D.C. United's Ben Olsen retires
Wednesday, November 25, 2009
Ben Olsen came to the realization that his soccer-playing career should probably end this fall when he had trouble carrying Ruby, his 13-month-old daughter, down the stairs of his family's row house near the U Street Corridor. He had endured nine combined surgeries on his ankles during his 12 seasons with D.C. United and a regimen of pills and injections in recent years that allowed him to continue as the club's inspirational leader.
"It spooked me a little bit, it spooked my wife, the way I couldn't carry my child down the stairs at times," Olsen said Tuesday at RFK Stadium during an emotional news conference announcing his retirement. "You come to a crossroads: At what cost do you come back and play? I don't want to play another season at the cost of damaging my ankle even further. It's damaged enough."
Olsen, 32, steps aside having played the most continuous seasons in United history. He was the 1998 MLS rookie of the year, a two-time MLS Cup winner and represented the United States at the 2000 Olympics and 2006 World Cup.
Although he is second on the club in regular season games played (221) and starts (200), third in assists (49) and seventh in goals (29), the midfielder from Middletown, Pa., will be remembered most for his tenacity, guidance and unbridled enthusiasm that helped United emerge as MLS's most decorated team.
Olsen was also heavily invested in the District, a longtime resident and community volunteer who didn't shy from conversations with fans on the sidewalk or at Ben's Chili Bowl. In 2003, MLS named him its humanitarian of the year.
"There have been many, many great players over the years at D.C. United," said Kevin Payne, club president since its inception in 1996. "But I don't know if any of them made any greater impact on the culture of this club and on the hearts of our fans than Ben Olsen."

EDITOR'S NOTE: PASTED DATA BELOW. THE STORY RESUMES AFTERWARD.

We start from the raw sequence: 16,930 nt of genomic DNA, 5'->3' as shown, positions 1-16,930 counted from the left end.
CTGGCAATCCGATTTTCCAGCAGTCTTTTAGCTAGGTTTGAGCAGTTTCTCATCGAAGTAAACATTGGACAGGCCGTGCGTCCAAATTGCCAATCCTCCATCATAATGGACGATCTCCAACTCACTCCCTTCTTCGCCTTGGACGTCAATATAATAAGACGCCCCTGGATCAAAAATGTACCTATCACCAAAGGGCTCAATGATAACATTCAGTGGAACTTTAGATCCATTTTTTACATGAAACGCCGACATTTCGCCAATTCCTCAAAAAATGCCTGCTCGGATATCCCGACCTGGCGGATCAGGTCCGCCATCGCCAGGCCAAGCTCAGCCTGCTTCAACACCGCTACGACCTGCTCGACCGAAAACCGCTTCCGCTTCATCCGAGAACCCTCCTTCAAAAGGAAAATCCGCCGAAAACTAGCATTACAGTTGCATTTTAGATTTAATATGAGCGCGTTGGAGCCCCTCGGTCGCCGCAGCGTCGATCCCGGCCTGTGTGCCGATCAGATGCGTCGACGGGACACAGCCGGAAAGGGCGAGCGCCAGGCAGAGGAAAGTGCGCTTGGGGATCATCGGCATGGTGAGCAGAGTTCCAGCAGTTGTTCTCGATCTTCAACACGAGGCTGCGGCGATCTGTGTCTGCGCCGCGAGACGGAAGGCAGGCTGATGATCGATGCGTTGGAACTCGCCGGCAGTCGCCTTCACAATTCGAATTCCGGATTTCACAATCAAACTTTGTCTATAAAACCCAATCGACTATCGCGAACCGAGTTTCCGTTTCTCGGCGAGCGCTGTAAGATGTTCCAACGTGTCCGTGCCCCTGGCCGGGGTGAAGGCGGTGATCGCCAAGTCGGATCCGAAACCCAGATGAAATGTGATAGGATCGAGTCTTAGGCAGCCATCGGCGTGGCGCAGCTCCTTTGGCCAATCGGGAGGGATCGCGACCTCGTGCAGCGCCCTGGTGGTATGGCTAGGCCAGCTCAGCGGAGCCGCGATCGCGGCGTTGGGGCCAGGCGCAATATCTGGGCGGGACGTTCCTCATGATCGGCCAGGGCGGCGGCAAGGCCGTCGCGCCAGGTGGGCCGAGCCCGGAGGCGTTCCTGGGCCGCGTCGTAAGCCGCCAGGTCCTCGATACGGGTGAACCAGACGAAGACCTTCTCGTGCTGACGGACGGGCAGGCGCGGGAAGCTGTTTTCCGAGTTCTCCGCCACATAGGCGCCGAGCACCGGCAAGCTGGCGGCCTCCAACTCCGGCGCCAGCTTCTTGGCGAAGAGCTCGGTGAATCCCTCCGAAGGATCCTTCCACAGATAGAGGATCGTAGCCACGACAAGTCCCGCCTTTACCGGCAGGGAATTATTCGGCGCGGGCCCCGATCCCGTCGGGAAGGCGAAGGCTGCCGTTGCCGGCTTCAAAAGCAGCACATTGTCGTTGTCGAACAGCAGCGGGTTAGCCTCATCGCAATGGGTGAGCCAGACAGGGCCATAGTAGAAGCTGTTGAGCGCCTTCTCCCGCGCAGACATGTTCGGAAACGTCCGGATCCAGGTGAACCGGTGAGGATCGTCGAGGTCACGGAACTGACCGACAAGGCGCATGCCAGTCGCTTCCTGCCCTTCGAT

United seems intent on retaining those qualities. Sources close to the situation said Olsen is a prime candidate to become an assistant coach after the club hires a head coach to replace Tom Soehn, whose three-year term ended this month.
Olsen said he does not want to be considered for the top position -- "I am in no way ready to step into that role" -- and added that "there is other stuff out there. I have some anxiety about what is next, but I am excited to see a new challenge."
This year, though Olsen was well enough to appear in 20 of 30 league games and start 18, he and the coaching staff had to carefully manage his playing time and practice routine in order to avoid long-term setbacks. "I got through it -- let's say -- through modern medicine," said Olsen, who played three years at the University of Virginia before turning pro. "It was definitely with help of anti-inflammatories and shots and things that I don't know how long you want to keep doing. As the season ended, I wanted to cleanse myself from a lot of that stuff and then the reality hit. The ankle showed itself."
Olsen's ankle trouble actually began in early 2001 when, after his third season with United, he suffered a fracture while on loan to Nottingham Forest, an English club that seemed on the verge of purchasing his contract. He missed the 2001 MLS season and more than half of the following campaign before regaining his health and fitness and reclaiming his starting role for the next five years.
"I lost a step, for sure," he said. "In some aspects, I got better. I got a little bit better upstairs [in his head] than on the physical side. . . . I enjoyed my soccer a lot more as I got older. I started to understand the game a little bit, started to slow down and not be as streaky. I always strived to be a consistent player, but it didn't happen until late."
After enjoying the finest season of his career in 2007 with seven goals -- including a hat trick against New York -- seven assists and selection to the Best XI all-league team, Olsen underwent surgery on both ankles to repair damage caused by wear and tear. Everyone expected him to be ready for the '08 season, but problems persisted and he underwent several additional procedures. One ankle improved, the other did not.
"The more I think about it, my feelings become relief that I don't have to deal with this, relief that I don't have to deal with the pain for another year," Olsen said. "I don't mean to be dramatic about the pain, but it was part of my life, and as you play, it definitely consumes your year."